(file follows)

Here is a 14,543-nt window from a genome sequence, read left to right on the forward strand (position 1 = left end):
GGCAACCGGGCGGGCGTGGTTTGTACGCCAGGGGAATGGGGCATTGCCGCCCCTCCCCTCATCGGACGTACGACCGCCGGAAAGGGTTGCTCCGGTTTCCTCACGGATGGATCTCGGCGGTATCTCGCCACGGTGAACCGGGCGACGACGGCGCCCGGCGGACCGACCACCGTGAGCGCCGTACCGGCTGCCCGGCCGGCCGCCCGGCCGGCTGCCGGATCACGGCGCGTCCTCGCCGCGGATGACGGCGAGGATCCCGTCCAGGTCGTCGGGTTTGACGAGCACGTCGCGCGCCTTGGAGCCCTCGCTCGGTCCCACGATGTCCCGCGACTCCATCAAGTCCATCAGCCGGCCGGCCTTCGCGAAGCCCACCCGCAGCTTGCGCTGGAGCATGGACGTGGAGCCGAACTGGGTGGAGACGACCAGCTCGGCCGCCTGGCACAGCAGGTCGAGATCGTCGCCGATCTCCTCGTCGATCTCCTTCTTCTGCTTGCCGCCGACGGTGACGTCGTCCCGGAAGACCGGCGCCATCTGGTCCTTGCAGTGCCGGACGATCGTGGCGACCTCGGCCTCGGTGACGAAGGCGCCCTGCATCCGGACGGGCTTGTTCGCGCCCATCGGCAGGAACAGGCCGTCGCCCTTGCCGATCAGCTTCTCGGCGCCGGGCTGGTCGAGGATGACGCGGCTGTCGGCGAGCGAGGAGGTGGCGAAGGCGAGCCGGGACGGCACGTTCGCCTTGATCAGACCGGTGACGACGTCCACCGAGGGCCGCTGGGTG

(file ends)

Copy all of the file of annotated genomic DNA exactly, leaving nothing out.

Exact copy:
Here is a 14,543-nt window from a genome sequence, read left to right on the forward strand (position 1 = left end):
GGCAACCGGGCGGGCGTGGTTTGTACGCCAGGGGAATGGGGCATTGCCGCCCCTCCCCTCATCGGACGTACGACCGCCGGAAAGGGTTGCTCCGGTTTCCTCACGGATGGATCTCGGCGGTATCTCGCCACGGTGAACCGGGCGACGACGGCGCCCGGCGGACCGACCACCGTGAGCGCCGTACCGGCTGCCCGGCCGGCCGCCCGGCCGGCTGCCGGATCACGGCGCGTCCTCGCCGCGGATGACGGCGAGGATCCCGTCCAGGTCGTCGGGTTTGACGAGCACGTCGCGCGCCTTGGAGCCCTCGCTCGGTCCCACGATGTCCCGCGACTCCATCAAGTCCATCAGCCGGCCGGCCTTCGCGAAGCCCACCCGCAGCTTGCGCTGGAGCATGGACGTGGAGCCGAACTGGGTGGAGACGACCAGCTCGGCCGCCTGGCACAGCAGGTCGAGATCGTCGCCGATCTCCTCGTCGATCTCCTTCTTCTGCTTGCCGCCGACGGTGACGTCGTCCCGGAAGACCGGCGCCATCTGGTCCTTGCAGTGCCGGACGATCGTGGCGACCTCGGCCTCGGTGACGAAGGCGCCCTGCATCCGGACGGGCTTGTTCGCGCCCATCGGCAGGAACAGGCCGTCGCCCTTGCCGATCAGCTTCTCGGCGCCGGGCTGGTCGAGGATGACGCGGCTGTCGGCGAGCGAGGAGGTGGCGAAGGCGAGCCGGGACGGCACGTTCGCCTTGATCAGACCGGTGACGACGTCCACCGAGGGCCGCTGGGTG